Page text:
Impact of sex and age on carotid plaque instability in asymptomatic patients-results from the Munich Vascular Biobank.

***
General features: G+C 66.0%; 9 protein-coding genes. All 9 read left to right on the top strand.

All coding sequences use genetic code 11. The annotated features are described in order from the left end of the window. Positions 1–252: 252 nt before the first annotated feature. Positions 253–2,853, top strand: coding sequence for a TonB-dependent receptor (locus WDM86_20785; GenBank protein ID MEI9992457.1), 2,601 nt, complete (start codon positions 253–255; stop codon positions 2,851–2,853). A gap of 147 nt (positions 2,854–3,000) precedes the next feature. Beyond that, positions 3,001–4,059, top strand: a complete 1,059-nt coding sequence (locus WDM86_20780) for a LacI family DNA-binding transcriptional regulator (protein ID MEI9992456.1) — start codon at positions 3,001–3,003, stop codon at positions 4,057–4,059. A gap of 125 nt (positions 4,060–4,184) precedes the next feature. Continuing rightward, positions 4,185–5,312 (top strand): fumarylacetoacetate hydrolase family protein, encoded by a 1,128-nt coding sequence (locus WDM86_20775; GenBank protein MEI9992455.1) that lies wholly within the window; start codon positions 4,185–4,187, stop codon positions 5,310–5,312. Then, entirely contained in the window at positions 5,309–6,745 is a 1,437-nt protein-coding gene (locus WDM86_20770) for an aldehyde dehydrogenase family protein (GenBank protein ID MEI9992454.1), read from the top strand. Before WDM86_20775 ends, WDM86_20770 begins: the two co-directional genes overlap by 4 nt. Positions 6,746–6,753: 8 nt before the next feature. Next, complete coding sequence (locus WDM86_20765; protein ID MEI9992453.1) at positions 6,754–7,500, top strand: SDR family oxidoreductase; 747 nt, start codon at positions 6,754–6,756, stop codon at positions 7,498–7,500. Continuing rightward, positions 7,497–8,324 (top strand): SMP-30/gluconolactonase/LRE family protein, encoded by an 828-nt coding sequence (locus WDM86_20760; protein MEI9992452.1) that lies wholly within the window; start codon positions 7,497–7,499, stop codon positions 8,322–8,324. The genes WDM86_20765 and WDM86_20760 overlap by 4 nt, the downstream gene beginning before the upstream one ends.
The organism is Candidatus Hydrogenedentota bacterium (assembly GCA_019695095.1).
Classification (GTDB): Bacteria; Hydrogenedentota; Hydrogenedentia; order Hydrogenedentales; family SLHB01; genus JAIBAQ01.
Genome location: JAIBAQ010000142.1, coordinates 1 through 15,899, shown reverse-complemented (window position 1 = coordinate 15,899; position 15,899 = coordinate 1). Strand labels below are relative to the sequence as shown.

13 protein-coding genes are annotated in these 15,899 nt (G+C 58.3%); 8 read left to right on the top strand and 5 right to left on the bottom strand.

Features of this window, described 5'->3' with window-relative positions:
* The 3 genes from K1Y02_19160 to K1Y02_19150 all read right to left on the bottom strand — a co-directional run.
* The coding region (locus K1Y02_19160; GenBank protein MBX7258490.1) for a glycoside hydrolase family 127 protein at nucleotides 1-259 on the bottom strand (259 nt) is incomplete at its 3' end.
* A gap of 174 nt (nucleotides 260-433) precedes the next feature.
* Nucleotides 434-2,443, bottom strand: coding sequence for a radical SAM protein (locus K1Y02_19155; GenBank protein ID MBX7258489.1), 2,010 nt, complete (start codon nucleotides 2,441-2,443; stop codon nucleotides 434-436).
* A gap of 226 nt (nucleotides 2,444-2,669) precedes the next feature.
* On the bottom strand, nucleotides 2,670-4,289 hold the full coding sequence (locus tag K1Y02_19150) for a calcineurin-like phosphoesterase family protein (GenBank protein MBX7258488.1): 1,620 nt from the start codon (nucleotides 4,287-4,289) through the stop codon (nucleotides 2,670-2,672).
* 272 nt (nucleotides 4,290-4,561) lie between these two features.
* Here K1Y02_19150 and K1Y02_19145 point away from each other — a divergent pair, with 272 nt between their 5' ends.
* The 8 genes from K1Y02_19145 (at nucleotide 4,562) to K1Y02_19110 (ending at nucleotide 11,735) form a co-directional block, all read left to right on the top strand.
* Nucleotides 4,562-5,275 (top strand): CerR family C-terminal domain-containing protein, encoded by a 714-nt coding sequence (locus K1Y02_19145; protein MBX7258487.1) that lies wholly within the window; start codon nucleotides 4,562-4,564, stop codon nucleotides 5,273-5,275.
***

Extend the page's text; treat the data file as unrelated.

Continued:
It is still a controversial issue whether carotid endarterectomy (CEA) for asymptomatic carotid stenosis is superior to best medical treatment. The aim of this study was therefore to analyze the impact of sex and age on carotid plaque instability in asymptomatic patients undergoing CEA.Atherosclerotic plaques from 465 asymptomatic patients with high-grade carotid artery stenosis (2004 - 2013) at the Munich Vascular Biobank were analyzed. Ascertainment of lesion stability/instability was performed on formalin-fixed paraffin-embedded tissue samples using hematoxylin-eosin and elastic van Gieson staining. Unstable plaques were considered lesions with a fibrous cap< 200 µm overlaying lipid-rich atheroma.The average age of the patients was 69.3 ± 8.2 years. Independent of age, asymptomatic men had in total more frequently unstable plaques in contrast to women (41 % versus 52%, p = 0.042). No differences were found in plaque instability between age-related quartiles (< 65, 65- 69, 70 - 74,> 74 years) for female sex (p = 0.422). In men, a continuous increase in plaque instability with age was observed, without achieving statistical significance (p = 0.125). The greatest differences between male and female sex were found in the last quartile (> 74 years), without achieving statistical significance (p = 0.053). The chance of unstable carotid plaques in men was significantly higher than in women (OR = 1.562, p = 0.040). The probability of age-associated quartiles related to the first quartile demonstrated significant increase in plaque instability in the group of 65- to 69-year-old patients (OR 1.867, p = 0.024) and for patients older than 74 years (OR 1.740, p = 0.040).Asymptomatic men had in total more frequently unstable plaques in contrast to women. Thus, male sex seems to be an additional risk factor for ischemic stroke.